November 23, 2005

{Lads by David Itzkoff}

lads.gif A hilarious, poignant, and pessimistic bio of one mans rise through New York's publishing industry (...Details, Maxim). Touching and tempermental Izkoff creates a perfect balance of raunch and redemption which makes for some perfect light reading. Lads is both hysterically funny and painfully honest while providing an insiders look at the supposedly glamorous New York publishing world. This memoir extends far beyond Itzkoff's forays into the publishing business and will touch anyone who has ever experienced frustration, self-doubt, and loneliness. David Itzkoff is currently an senior editor at Spin magazine. Purchase here.


brethless.jpg If you have yet to discover the beauty of Jean-Luc Godard’s films than this is as good a place as any to start. Often reffered to as one of the most (if not thee most) influential of the French New Wave movement Godard’s films ooze with stylized imagery , bebop jazz, and wreckless editing. In this film, a nomadic thug Michel (Jean-Paul Belmondo) is on the run from police and finds solace in an aspiring journalist Patricia (played by one of the most beautiful women to grace the silver screen, Jean Seberg). The two evade capture as they steal cars in an attempt to drift off into the sunset. This is an absolute must view for film buffs. Purchase here.

{Ashbury- Last Sensation EP}

ashburylast1.jpg I’ve been an aficionado of this band ever since I picked up their self-titled debut EP, which is filled with meloncholic lyrics set to familiar new wave rhythms. Quite simply, they had me at the opening line of “Blood on Stone” (“I could never be the one to trust with your life, I would only break you down with time”). Over time Ashbury have drawn comparisons to The Killers or The Faint (simply because they play electro-rock), but to my ears Ashbury finds influence in a Joy Division/ New Order hybrid. With so many L.A. bands begining to gain notoriety worldwide (The Blood Arm, Moving Units, Autolux, Dios (Malos), Giant Drag), it will be interesting to see how much longer can this band remain one of L.A.’s best kept secrets? On this second EP, the East L.A. five-piece seem to be coming into their own with a darker and more polished sound, which may be the result of working with Hot Hot Heat Producer Warren Huart. The EP is filled with sleazy synths, pounding drumbeats, electric guitars, hard bass lines, and singer Jesse B.’s signature stoic delivery. With one foot planted firmly in the past and one in the future, all this group needs now is a full-length album under their belt. Listen to tracks from Last Sensation here or checkout a couple of Mp3's from their debut EP: "This Doubt Remains"/ "Blood on Stone".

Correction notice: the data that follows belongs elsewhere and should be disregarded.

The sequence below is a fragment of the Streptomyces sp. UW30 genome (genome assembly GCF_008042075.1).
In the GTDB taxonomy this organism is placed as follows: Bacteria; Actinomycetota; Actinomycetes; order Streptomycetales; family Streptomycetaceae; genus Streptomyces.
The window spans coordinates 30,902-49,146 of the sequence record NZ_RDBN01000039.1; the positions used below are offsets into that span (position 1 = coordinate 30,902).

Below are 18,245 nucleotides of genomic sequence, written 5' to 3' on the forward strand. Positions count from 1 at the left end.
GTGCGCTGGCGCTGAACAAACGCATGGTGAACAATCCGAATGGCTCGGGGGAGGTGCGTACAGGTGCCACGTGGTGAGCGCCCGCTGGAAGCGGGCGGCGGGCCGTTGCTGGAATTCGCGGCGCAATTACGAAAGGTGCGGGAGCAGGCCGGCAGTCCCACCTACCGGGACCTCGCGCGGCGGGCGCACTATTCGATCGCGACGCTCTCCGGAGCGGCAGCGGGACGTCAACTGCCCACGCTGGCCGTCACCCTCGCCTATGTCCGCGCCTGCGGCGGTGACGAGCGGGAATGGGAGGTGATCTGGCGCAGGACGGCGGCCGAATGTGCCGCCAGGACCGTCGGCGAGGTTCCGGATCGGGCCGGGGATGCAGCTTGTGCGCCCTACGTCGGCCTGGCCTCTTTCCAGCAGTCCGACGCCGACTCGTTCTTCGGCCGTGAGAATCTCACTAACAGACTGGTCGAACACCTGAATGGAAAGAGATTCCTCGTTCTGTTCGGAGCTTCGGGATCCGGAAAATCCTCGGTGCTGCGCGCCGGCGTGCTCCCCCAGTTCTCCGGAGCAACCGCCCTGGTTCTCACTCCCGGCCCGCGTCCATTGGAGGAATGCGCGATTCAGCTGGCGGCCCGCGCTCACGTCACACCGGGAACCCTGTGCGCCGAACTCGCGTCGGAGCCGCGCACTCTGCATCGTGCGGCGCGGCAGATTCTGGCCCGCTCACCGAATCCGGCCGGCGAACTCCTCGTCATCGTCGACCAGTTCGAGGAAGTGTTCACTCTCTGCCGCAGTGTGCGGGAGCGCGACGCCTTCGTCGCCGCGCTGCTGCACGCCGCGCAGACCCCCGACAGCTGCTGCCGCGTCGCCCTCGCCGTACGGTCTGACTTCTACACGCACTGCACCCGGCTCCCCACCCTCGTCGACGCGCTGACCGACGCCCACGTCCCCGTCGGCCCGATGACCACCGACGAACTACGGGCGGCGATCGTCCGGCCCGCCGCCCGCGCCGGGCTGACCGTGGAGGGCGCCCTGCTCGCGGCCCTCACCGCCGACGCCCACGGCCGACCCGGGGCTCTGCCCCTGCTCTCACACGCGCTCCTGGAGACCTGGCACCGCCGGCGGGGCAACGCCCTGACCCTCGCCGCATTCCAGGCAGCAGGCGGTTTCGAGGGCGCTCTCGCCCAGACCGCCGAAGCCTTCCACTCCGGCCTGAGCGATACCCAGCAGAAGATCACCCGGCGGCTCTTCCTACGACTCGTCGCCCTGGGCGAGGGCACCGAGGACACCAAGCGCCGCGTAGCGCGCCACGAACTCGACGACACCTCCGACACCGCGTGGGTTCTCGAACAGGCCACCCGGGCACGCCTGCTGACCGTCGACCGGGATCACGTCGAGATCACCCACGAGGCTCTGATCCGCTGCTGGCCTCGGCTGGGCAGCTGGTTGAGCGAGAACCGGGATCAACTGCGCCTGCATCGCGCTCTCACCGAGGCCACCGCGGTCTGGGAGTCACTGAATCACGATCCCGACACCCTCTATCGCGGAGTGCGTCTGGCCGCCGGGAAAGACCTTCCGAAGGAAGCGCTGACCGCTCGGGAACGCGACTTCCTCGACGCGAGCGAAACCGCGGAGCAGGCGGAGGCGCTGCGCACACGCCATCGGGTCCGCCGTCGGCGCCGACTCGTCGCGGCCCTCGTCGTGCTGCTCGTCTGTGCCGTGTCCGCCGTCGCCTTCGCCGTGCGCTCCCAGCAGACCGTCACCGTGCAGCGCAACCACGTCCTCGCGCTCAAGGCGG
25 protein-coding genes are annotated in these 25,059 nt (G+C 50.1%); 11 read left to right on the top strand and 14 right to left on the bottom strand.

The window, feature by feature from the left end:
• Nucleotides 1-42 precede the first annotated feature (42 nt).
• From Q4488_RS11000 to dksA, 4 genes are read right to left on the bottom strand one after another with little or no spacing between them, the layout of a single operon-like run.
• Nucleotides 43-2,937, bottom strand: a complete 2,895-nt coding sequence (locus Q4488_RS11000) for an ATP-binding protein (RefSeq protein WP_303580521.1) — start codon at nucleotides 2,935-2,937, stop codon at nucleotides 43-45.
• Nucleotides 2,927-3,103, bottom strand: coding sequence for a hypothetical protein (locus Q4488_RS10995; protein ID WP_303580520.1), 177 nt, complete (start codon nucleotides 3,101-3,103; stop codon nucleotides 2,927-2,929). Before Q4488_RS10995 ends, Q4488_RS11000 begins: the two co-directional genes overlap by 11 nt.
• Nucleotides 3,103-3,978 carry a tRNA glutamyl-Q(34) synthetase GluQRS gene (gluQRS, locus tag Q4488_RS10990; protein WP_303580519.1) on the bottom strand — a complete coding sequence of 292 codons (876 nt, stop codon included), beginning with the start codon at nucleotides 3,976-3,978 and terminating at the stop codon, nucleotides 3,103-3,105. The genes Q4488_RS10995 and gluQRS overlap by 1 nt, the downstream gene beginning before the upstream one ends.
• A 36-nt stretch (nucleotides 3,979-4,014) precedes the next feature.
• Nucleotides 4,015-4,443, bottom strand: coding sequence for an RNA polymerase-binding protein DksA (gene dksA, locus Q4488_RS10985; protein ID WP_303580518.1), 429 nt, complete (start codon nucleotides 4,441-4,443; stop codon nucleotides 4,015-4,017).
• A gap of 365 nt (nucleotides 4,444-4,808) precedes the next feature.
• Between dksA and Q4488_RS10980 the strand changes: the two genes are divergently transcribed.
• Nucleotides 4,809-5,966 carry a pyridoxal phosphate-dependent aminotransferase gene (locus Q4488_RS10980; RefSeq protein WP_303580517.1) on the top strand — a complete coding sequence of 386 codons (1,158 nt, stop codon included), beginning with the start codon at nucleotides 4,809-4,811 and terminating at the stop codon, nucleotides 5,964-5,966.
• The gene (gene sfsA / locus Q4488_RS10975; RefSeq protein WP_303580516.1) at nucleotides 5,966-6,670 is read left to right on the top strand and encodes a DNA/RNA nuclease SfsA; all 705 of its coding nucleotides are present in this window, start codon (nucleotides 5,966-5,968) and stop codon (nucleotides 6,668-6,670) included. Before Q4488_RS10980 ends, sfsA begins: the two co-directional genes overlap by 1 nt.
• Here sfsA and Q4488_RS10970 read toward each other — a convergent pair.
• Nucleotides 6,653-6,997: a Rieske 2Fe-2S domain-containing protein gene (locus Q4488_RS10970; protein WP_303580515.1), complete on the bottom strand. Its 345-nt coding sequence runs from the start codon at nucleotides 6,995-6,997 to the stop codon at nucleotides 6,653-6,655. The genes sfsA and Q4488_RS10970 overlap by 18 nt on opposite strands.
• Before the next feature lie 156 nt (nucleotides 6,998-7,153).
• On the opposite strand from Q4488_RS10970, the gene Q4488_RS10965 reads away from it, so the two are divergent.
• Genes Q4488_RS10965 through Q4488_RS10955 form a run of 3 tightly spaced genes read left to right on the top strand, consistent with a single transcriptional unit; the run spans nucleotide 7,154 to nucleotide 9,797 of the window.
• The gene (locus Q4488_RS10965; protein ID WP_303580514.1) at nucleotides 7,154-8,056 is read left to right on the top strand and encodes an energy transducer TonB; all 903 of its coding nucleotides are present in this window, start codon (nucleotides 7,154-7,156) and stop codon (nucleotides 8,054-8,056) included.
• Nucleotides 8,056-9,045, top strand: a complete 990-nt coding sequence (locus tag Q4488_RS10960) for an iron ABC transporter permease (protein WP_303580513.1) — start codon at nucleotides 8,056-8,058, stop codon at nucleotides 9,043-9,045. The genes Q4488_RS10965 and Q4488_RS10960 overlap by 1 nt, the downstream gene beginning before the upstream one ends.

November 22, 2005

{James Apollo-Good Grief}

jamesapollo.jpg I was pleasantly surprised to hear from James Apollo via e mail this morning and I haven't been able to stop streaming his new album Good Grief since. The album is filled with western-rich folk, hints of Latin rhythms and Tom Waits-style cabaret. The album plays out like the soundtrack to an old movie with tales of the civil war, sunrises, and broken hearts. Here's a couple of Mp3's: "Dead Men Weigh More"/ "Three Birds" or stream the album in it's entirety here. Purchase here.

{The Ex- Singles. Period. The Vinyl Years 1980-1990}

ex.jpg After their start in 1979 in the heydays of punk’s first wave, The Ex developed over the years into a melting pot of divergent musical styles. Noise, jazz, improvisation, and ethnic music have been interweaved into The Ex's music . More than 25 years later the band is still around and so is the demand for their old vinyl singles, especially those made between 1980 and 1990. None of those singles were released in the States and all of them have been unavailable for too long. Stream the album in it's entirety here.